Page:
Friday, July 18, 2008

And, Making A Cameo Appearance...

The above picture is a scene from the Battle of Varna, fought on November 10th, 1444. It ended in a decisive if costly victory for the Ottoman Turks over a combined force of Hungarians, Poles, and others. I believe that the painting (a 19th-century work by Jan Matejko) depicts the heroically stupid charge of Wladislaw III of Poland against the janissaries of Sultan Murad, a military action that resulted in Wladislaw's death and the defeat of the Europeans (it really was a case of snatching defeat from the jaws of victory. The brilliant Hungarian general John Hunyadi had managed to rout the Ottomans and overrun their camp, and Wladislaw's charge, which Hunyadi begged him not to undertake, turned the entire course of the battle).

I've been helping a friend translate some Latin sources on the Battle of Varna, including some letters written by a certain Andreas de Palatio, a papal envoy who witnessed the battle. In describing the prelude to the battle, he describes the arrival of a potential ally to the Europeans:

"In stacione autem nostra sub urbe Nicopolii illustris Wlad waywoda Transalpine Walachie, qui et Dracula dicitur, Danubium traiecit in Bulgariam..."

"Moreover, during our vigil below the city of Nicopolis, the famous Vlad, Prince of Transalpine Wallachia, who is also called 'Dracula', crossed the Danube into Bulgaria..."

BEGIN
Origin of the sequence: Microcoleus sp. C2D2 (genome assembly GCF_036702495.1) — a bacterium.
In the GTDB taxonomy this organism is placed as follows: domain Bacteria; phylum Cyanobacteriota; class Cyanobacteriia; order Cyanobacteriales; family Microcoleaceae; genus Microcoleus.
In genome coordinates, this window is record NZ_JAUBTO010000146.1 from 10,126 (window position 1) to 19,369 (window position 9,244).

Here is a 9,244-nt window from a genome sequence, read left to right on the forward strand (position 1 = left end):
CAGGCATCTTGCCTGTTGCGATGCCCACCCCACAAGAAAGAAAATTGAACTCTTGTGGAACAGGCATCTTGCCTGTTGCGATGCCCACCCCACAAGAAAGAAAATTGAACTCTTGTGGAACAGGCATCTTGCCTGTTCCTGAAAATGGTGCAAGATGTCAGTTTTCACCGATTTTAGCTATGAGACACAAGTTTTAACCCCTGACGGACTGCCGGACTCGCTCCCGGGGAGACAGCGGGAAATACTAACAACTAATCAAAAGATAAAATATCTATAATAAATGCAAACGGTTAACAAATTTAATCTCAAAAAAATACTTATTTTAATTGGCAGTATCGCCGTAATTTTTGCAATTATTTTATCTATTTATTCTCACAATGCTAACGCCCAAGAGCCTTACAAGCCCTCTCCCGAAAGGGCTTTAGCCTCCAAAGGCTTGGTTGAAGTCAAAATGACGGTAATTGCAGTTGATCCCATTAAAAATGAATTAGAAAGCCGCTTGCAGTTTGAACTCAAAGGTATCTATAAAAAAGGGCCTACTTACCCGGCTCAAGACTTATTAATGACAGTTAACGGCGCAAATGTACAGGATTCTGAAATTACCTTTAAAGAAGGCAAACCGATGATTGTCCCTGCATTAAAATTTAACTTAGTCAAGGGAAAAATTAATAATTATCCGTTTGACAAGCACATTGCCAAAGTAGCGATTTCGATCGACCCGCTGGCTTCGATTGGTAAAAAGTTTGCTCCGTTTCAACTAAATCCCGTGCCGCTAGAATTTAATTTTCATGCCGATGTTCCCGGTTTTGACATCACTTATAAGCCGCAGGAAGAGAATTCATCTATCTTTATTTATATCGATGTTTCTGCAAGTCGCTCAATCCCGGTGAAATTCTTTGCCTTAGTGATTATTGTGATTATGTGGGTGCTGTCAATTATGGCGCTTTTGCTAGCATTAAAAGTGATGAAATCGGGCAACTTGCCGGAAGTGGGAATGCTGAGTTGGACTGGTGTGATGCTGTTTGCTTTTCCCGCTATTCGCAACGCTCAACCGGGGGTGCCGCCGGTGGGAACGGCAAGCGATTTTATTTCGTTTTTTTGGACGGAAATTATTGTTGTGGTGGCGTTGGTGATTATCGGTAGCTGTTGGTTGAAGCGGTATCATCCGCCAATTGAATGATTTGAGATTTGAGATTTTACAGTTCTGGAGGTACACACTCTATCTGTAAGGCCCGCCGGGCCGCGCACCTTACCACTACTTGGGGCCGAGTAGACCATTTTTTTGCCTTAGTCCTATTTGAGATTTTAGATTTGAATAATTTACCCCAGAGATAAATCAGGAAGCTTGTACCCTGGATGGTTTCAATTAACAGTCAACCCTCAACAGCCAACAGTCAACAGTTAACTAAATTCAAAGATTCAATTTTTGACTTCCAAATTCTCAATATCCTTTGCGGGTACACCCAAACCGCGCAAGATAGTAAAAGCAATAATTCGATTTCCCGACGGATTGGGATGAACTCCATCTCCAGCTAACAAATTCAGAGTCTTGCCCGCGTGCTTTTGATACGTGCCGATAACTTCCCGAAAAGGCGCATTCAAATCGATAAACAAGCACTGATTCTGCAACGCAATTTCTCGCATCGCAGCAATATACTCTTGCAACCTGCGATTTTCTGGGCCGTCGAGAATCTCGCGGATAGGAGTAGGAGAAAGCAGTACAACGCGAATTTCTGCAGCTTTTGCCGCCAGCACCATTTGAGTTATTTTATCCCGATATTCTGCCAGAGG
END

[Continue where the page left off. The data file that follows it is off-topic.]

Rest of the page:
Of course, this immediately led to the mental image of...

...taking part in the Battle of Varna. Unfortunately, however, the battle was likely relatively vampire-free. The Vlad referred to here is not Vlad III Tepes, a.k.a. "Vlad the Impaler," who would later inspire Bram Stoker. It is, in fact, his father Vlad II Dracul (Stoker seems to have been ever-so-slightly confused over the names). Still rather fun to see the name in a contemporary document, though!

First note: This isn't the only fun Latin project I've embarked upon recently (leaving aside the teaching of the Latin summer course). One of the local High Schools (the covert canine's alma mater, to be precise), is set to offer Latin in the fall, and the Latin-teacher-to-be and I are frantically working to get her up to speed.

Second note: The internet is a charming place, sometimes. I found the Battle of Varna painting at a site, which I will neither name nor link to, that claims to present the history of the conflict between Islam and the West "from a neutral and factual viewpoint" (their words). It then goes on to enthusiastically endorse the forcible lobotomizing of all Muslims. Uh, that's just swell, guys...

1 comment:

Chorus said...

Oh, good grief. Idiots.

You do have the coolest job in the whole wide world, by the way.